Ok. So essentially the same type of systematic strategies blamed for last August's brutal equity selloff (discussed here) can also precipitate violent swings in the assets investors use to hedge against stock market drawdowns. Here's a bit more from Citi:
We define a VaR-shock as a jump in the maximum loss that a market in aggregate can sustain over a period of time. As an approximation for the EGB market, we can use EGBI's market value and duration in addition to computing realized total return volatility.
If we combine EGBI's market value, duration and volatility into a measure of risk, we get a sense of the magnitude of the current move. The lower chart in Figure 2 shows how this approximate EGBI VaR-measure has more than doubled since the end of 2014 and is now higher than the peak of the EGB-crisis in 2011/2012 and the Lehman-crisis in 2008/2009. In terms of magnitude, we are talking about the risk of an instantaneous EGB-loss of around EUR 11mln/01 in the adverse scenario.
Why does this measure of risk matter at all? Because -- all else equal -- a higher level of market risk implies a lower risk appetite by investors as well as a reduced warehousing capacity for dealing desks (assuming risk limits).
Can you guess what happened to US yields and to your "hedge" assuming you were in iShares 20+ Year Treasury Bond ETF (NYSEARCA:TLT) to protect against any downside in equities? You would have lost nearly 8% in just under 30 days and some 13% over two-and-a-half months.
Now you might fairly argue that had you been in TLT at the start of this year, you would have gained ~13% from the beginning of January through the February lows.
But remember, my point (and Goldman's point) isn't that bonds aren't negatively correlated with stocks (is that a double negative? Sorry). They pretty clearly are, perhaps more so now than ever:
(Chart: Goldman, my addition)
The point, rather, is to say that bonds are becoming less effective as a hedge (clearly demonstrated in the chart above) and less attractive as a hedge as central banks drive yields inexorably lower. Quite simply, it's not clear how much more assets like USTs, JGBs, and bunds can possibly rally.
Importantly, and as mentioned above, the presence of VaR sensitive investors can exacerbate already violent swings.
And don't think illiquid markets do anything to help the situation. Have a look, for instance, at bund market liquidity and depth going into last year's shock:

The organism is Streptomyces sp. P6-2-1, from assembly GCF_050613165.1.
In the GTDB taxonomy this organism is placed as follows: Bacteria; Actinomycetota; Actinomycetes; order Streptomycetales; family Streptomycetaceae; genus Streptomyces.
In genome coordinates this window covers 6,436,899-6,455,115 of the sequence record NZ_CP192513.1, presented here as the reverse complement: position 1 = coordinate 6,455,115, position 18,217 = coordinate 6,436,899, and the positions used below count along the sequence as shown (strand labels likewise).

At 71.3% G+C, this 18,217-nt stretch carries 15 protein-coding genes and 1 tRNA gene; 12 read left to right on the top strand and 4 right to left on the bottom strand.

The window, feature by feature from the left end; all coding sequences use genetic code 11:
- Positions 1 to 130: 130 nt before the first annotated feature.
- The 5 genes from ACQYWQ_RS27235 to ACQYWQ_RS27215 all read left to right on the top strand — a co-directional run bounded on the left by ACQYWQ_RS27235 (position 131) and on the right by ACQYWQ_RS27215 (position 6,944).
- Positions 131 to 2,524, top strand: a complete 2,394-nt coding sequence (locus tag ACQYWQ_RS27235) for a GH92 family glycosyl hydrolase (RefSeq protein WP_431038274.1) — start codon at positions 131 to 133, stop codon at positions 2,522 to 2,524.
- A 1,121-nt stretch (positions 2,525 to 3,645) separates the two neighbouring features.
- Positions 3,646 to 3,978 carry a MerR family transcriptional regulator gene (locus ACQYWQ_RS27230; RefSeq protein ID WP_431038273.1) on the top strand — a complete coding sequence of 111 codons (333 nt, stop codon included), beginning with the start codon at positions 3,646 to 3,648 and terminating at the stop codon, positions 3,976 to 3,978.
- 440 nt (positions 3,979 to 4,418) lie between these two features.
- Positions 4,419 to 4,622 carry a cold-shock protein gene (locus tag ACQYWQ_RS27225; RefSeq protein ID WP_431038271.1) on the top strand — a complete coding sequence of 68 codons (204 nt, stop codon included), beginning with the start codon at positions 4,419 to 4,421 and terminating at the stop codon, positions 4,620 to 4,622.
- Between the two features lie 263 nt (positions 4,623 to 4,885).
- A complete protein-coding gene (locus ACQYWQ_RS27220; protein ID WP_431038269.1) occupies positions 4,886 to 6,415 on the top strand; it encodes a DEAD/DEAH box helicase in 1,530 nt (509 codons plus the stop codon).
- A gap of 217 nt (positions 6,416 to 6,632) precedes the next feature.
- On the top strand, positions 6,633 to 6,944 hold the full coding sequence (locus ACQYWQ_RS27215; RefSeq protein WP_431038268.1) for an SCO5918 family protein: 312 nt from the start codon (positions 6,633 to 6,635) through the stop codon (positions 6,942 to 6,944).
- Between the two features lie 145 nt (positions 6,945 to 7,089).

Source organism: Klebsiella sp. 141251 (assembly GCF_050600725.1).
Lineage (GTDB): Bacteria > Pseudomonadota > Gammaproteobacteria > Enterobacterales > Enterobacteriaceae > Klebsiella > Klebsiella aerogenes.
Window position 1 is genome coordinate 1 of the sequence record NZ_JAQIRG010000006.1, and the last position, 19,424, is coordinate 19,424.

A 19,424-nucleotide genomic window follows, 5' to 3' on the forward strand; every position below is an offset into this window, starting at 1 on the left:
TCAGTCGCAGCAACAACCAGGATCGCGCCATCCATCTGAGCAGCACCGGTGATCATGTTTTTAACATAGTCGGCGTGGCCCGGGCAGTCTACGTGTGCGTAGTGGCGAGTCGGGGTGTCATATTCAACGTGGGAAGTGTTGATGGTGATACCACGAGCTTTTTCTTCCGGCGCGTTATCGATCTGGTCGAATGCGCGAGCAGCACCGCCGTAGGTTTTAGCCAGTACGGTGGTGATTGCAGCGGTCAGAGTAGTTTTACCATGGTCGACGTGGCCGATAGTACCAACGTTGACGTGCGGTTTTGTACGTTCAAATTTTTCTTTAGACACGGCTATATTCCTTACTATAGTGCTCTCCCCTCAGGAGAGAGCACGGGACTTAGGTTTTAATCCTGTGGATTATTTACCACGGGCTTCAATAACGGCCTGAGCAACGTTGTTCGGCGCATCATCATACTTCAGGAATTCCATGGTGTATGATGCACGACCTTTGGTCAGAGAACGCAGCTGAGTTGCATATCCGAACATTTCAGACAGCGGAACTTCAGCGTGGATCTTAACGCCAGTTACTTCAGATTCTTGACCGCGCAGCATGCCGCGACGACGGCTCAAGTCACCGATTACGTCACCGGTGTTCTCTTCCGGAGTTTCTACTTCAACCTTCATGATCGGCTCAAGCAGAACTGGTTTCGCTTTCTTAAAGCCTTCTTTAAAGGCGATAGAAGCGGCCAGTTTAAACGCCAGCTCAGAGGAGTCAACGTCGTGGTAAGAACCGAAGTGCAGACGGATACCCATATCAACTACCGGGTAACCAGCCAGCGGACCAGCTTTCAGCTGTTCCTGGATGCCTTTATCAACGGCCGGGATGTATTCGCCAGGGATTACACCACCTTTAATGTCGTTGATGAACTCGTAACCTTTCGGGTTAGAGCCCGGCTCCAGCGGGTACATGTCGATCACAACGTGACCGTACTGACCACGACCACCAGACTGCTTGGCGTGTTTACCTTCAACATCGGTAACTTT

(Charts, Table: JPMorgan)
Here's what JPMorgan had to say at the time:
What is causing VaR shocks and why are they happening often? We argued before that one of the unintended consequences of QE is a higher frequency of volatility episodes or VaR shocks: investors who target a stable Value-at-Risk, which is the size of their positions times volatility, tend to take larger positions as volatility collapses. The same investors are forced to cut their positions when hit by a shock, triggering self-reinforcing volatility-induced selling. This, we note, is how QE increases the likelihood of VaR shocks.
One of the reasons for this deterioration [in market depth] is perhaps the almost secular contraction in the German repo market by 30% over the past five years. This contraction in German repo markets started five years ago as shown in Table 1 and continued up until the most recent data in 2014. It intensified during the euro debt crisis as flight to quality made investors unwilling to depart from their "precious" German collateral. The net withdrawal of Bund collateral as a result of ECB's QE and lower issuance by the German government makes it likely that the German repo market contraction will continue if not intensify this year hampering market trading liquidity further.
Let's leave it at that for now as the takeaway should be clear: are "riskless" government bonds a good hedge (i.e. negatively correlated) against equity drawdowns?
But they are becoming less effective and more worrisome, more prone to dramatic swings that could result in substantial losses that may or may not be compensated by a concurrent and commensurate rise in equity prices.
Disclosure: I/we have no positions in any stocks mentioned, and no plans to initiate any positions within the next 72 hours.
I wrote this article myself, and it expresses my own opinions. I am not receiving compensation for it (other than from Seeking Alpha). I have no business relationship with any company whose stock is mentioned in this article.